Kansas Retailers' Sales Tax
Core drilling, wall sawing, and hydro-sawing of concrete.
Office of Policy & Research
December 4, 2000
RE: Your letter of November 17, 2000
I have been asked to answer your letter that we received last month. You work for a company that cuts and cores concrete. This includes core drilling, wall sawing, and hydro-sawing, among other things. You ask if these services are subject to sales tax. The service are taxable. However, there is a broad exemption that exempts these services when done as part of the repair of Kansas bridges and highways.
The imposition section on these labor services is found at K.S.A. 79-3603(q). This section imposes sales tax on the services of “repairing, servicing , altering or maintaining tangible personal property.” This subsection makes clear that: “The tax imposed by this subsection shall be applicable to the services of repairing, servicing, altering or maintaining an item of tangible personal property which has been and is fastened to, connected with or built into real property.” Since concrete, rebars, and reinforcing wire was once tangible personal property that is built into real property, the services of cutting or coring concrete are subject to sales tax.
When cutting or coring is done in connection with “the construction, reconstruction, restoration, replacement or repair of a bridge or highway,” the department presumes that the services are done in connection with installation or application of tangible property. Accordingly, when concrete cutting and coring are done as part of highway or bridge repair or replacement, these services are exempt from sale tax.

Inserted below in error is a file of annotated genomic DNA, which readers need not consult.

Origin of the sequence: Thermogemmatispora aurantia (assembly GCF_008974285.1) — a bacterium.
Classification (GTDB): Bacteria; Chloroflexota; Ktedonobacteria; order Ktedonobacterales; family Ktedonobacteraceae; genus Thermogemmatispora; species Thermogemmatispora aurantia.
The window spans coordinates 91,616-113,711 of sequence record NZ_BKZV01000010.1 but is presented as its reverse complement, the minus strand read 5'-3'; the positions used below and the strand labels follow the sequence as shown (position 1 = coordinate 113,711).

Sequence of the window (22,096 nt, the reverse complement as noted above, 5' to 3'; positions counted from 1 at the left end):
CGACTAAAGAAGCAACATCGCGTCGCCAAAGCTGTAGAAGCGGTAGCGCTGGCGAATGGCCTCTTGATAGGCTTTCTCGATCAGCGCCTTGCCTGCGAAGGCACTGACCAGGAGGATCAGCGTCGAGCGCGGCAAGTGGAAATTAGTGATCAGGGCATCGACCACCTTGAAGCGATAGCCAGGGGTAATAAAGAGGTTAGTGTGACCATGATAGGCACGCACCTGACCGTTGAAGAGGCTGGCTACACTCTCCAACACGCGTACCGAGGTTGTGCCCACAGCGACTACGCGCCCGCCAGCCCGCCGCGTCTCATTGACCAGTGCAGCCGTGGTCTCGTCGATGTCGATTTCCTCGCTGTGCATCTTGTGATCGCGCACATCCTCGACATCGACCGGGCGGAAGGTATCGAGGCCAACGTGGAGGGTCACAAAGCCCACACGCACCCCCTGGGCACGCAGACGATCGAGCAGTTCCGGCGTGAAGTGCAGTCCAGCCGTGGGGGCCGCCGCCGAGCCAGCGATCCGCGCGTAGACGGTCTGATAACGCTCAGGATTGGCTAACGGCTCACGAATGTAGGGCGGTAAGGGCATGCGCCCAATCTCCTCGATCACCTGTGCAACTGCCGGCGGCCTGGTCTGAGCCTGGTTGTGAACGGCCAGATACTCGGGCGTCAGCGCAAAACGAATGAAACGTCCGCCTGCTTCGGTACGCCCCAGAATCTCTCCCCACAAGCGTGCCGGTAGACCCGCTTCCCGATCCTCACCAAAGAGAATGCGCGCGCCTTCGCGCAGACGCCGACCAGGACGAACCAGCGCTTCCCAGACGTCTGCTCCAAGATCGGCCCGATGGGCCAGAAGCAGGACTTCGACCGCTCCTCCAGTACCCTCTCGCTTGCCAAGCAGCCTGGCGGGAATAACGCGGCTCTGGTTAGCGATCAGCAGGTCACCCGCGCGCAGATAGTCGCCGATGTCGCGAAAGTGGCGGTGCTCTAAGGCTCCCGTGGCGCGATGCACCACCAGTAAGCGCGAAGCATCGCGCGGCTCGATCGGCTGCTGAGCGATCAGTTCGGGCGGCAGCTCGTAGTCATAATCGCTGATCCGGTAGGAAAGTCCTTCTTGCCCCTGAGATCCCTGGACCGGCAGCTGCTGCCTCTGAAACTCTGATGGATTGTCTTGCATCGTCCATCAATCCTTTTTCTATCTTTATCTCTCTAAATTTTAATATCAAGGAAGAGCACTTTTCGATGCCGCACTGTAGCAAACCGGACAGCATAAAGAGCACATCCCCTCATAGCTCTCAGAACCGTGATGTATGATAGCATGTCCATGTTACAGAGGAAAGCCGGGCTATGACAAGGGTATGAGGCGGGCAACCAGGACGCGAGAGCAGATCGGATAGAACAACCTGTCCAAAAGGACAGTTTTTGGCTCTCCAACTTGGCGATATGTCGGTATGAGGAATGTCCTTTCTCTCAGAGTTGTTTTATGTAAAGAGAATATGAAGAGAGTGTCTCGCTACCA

I hope that my letter adequately answers all of your questions. If not, please call me at (785) 296-3081 and we can discuss your concerns. This is a private letter ruling and is based solely on the facts provided in your request. If it is determined that undisclosed facts were material or necessary to make an accurate determination by the department, this ruling is null and void. This private letter ruling will be revoked in the future by operation of law without further department action if there is a change in the statutes, administrative regulations, or case law, or a published revenue ruling, that materially affects the ruling.
Thomas E. Hatten
Attorney/Policy & Research
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